– 7,500 words in total. Please ONLY complete the Chapters highlighted in GREEN
– Transcripts of the 10 interviews are also attached to complete Chapters 4 + 5.
– Please read Chapters 2 + 3 in order to complete the outstanding chapters efficiently.
– ALL REFERENCES TO USE ARE AT THE END OF THE ‘CRITICAL LITERATURE REVIEW’ DOCUMENT
Accepting transgender athletes in professional competition: Is it considered fair?
ABSTRACT (MAXIMUM 500 WORDS)
• To provide a synopsis of the concise nature and clear scope of the work undertaken. The main aspects of your finished research, that is, context, strategic issue, research questions, knowledge domain, research design, principal findings, and implications to management. A sharp synopsis suggests to the reader that the work is focused and that you have a good grasp of your accomplished work. This is a synopsis of your work, normally not more than 500 words long.
• State the main topic and aims of your research
• Describe the methods you used
• Summarise the main results
• State your conclusions
CHAPTER 1 – INTRODUCTION (500 words)
• demonstrate to the reader the relevance of your dissertation topic
• identify and describe specific research aims and objectives
• micro context, which starts from the bottom and describes particular aspects or themes of your own investigation and works up to (one or more) broader themes,
• macro context, which starts at the top with some broader themes and works down to some very specific items or areas of interest.
• why a particular aspect of a general topic area has been chosen
• what answers (knowledge) you hope to uncover
• how it is relevant and important.
• Establish your research topic, giving necessary background information to contextualise your work
• Narrow down the focus and define the scope of the research
• Discuss the state of existing research on the topic, showing your work’s relevance to a broader problem or debate
• Clearly state your objectives and research questions, and indicate how you will answer them
• Give an overview of your dissertation structure.
CHAPTER 2 – CRITICAL LITERATURE REVIEW
*Completed as per attached*
CHAPTER 3 – RESEARCH PROPOSAL
*Completed as per attached*
CHAPTER 4 – PRESENTATION + OVERVIEW OF THE RESEARCH RESULTS (3,000 WORDS)
• For this qualitative method – in-depth interviews, the presentation of the data will often be woven together with discussion and analysis.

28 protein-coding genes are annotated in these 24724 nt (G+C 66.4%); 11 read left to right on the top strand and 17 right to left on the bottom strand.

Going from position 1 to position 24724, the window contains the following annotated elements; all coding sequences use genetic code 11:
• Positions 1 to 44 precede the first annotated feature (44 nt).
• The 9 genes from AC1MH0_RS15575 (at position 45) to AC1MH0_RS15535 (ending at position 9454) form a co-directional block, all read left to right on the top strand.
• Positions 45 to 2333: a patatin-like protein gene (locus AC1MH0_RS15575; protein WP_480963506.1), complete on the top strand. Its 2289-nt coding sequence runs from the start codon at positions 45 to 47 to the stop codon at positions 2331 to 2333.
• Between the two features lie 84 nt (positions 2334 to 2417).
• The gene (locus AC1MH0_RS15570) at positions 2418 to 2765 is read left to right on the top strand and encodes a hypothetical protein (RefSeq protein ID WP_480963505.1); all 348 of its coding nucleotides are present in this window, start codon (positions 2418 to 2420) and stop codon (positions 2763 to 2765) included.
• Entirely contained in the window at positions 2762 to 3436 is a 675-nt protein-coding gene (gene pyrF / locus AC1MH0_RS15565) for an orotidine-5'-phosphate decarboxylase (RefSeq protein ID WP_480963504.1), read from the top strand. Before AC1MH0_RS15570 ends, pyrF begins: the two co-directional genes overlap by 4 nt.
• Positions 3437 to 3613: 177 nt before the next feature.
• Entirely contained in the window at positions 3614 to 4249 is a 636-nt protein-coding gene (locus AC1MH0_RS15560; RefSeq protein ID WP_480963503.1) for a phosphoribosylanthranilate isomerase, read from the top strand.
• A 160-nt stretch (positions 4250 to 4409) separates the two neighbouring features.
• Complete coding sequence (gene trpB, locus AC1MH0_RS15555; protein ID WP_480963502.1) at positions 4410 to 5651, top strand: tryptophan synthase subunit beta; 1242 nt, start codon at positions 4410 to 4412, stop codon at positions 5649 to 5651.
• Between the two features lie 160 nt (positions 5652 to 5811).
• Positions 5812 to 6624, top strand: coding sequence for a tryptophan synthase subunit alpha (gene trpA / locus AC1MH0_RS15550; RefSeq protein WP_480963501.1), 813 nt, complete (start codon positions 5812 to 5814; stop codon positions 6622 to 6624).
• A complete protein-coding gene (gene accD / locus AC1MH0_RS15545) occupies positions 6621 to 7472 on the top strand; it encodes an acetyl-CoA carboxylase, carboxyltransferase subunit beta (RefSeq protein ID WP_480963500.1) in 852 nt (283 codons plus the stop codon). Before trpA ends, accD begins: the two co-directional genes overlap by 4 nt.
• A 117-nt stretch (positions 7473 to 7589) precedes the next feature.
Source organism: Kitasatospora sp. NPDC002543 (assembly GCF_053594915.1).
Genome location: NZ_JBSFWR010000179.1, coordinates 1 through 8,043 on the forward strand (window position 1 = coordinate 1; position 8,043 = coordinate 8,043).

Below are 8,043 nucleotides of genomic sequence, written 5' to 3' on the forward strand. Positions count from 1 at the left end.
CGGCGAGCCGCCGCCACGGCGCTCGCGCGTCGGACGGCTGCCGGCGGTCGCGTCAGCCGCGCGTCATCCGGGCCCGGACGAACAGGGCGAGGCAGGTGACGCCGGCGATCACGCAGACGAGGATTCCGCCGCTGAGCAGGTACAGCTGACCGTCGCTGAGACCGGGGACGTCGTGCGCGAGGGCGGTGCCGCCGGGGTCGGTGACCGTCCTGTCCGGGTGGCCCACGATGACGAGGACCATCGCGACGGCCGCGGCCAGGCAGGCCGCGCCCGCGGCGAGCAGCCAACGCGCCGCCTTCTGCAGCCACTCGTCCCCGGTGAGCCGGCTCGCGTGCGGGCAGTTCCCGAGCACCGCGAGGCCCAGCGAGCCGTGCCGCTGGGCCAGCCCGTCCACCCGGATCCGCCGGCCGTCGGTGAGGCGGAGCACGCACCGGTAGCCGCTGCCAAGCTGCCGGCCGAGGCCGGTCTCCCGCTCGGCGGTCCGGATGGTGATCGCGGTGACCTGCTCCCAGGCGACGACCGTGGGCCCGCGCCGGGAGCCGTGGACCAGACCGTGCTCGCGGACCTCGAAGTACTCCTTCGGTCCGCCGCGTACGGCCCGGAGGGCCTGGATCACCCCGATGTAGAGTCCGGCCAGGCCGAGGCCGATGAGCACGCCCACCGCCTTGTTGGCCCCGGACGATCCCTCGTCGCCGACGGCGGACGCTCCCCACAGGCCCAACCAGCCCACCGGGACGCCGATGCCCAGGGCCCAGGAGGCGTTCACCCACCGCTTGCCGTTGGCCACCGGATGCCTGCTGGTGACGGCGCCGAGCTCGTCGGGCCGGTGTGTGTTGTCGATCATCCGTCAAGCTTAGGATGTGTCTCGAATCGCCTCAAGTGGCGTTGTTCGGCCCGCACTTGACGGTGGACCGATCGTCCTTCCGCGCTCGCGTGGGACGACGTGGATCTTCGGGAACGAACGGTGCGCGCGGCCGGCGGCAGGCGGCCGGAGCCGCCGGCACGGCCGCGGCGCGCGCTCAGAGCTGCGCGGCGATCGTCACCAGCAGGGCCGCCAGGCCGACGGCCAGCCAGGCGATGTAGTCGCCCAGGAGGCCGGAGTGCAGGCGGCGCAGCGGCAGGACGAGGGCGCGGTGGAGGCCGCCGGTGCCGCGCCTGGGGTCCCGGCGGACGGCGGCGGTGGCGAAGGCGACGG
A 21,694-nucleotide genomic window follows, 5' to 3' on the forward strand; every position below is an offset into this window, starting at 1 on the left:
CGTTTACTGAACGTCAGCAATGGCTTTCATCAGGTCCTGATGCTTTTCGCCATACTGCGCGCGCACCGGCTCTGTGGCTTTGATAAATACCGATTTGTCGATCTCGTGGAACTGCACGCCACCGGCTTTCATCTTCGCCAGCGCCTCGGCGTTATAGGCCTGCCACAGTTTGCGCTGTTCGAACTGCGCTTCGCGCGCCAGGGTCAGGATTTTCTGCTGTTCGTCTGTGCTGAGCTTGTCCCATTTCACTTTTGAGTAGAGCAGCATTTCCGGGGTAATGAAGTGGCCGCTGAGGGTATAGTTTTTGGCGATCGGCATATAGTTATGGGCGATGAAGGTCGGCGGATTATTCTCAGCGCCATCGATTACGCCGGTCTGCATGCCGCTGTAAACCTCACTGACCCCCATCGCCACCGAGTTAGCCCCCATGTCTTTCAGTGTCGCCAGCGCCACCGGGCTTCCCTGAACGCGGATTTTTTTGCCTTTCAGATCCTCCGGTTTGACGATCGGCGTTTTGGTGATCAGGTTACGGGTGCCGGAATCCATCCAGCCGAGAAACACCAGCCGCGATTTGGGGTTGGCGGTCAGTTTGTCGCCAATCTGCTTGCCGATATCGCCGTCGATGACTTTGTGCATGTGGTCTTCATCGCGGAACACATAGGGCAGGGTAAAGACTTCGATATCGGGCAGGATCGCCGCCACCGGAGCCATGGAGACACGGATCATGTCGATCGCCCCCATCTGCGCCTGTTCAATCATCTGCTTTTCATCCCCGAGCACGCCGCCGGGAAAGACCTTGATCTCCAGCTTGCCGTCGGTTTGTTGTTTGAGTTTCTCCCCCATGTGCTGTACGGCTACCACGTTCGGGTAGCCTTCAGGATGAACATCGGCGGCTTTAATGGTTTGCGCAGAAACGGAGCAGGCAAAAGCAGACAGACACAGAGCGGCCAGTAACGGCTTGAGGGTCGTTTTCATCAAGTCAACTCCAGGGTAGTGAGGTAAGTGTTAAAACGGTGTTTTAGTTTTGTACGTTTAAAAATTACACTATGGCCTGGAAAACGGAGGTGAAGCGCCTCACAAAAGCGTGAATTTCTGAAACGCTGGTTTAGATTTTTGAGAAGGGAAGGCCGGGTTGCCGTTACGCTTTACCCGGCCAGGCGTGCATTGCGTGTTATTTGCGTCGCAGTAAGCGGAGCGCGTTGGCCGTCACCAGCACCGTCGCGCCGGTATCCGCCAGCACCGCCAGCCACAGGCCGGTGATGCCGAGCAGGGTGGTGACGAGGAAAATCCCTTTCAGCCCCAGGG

• In the results section it can often be helpful to include tables, graphs and charts (if relevant).
• Think carefully about how best to present your data, and don’t include tables or figures that just repeat what you have written – they should provide extra information or usefully visualise the results in a way that adds value to your text.
• Present the data clearly
CHAPTER 5 – EVALUATION & INTERPRETATION OF RESULTS & THEIR IMPLICATIONS (3,000 WORDS)
• explore the meaning and implications of your results in relation to your research questions
• interpret the results critically and in detail, discussing whether they met your expectations and how well they fit with the framework that you built in earlier chapters.
• If any of the results were unexpected, offer explanations for why this might be.
• It’s a good idea to consider alternative interpretations of your data and discuss any limitations that might have influenced the results.
• The discussion should reference other scholarly work to show how your results fit with existing knowledge.
• You can also make recommendations for future research or practical action.
CHAPTER 6 – CONCLUSION (500 words)
• Main objectives – Simply restate the research question(s) and objectives introduced at the beginning of the report.
• Main findings – Describe the main findings only, in as precise and brief a manner as possible.
• Contribution – Simply state how your research report has contributed to your research area. And that’s it! No need to add more embellishments or create more contributions.
• What my research has contributed
• concisely answer the main research question, leaving the reader with a clear understanding of your central argument.
• a final reflection on what you did and how you did it.
• includes recommendations for research or practice.
• show how your findings contribute to knowledge in the field and why your research matters.
• What have you added to what was already known?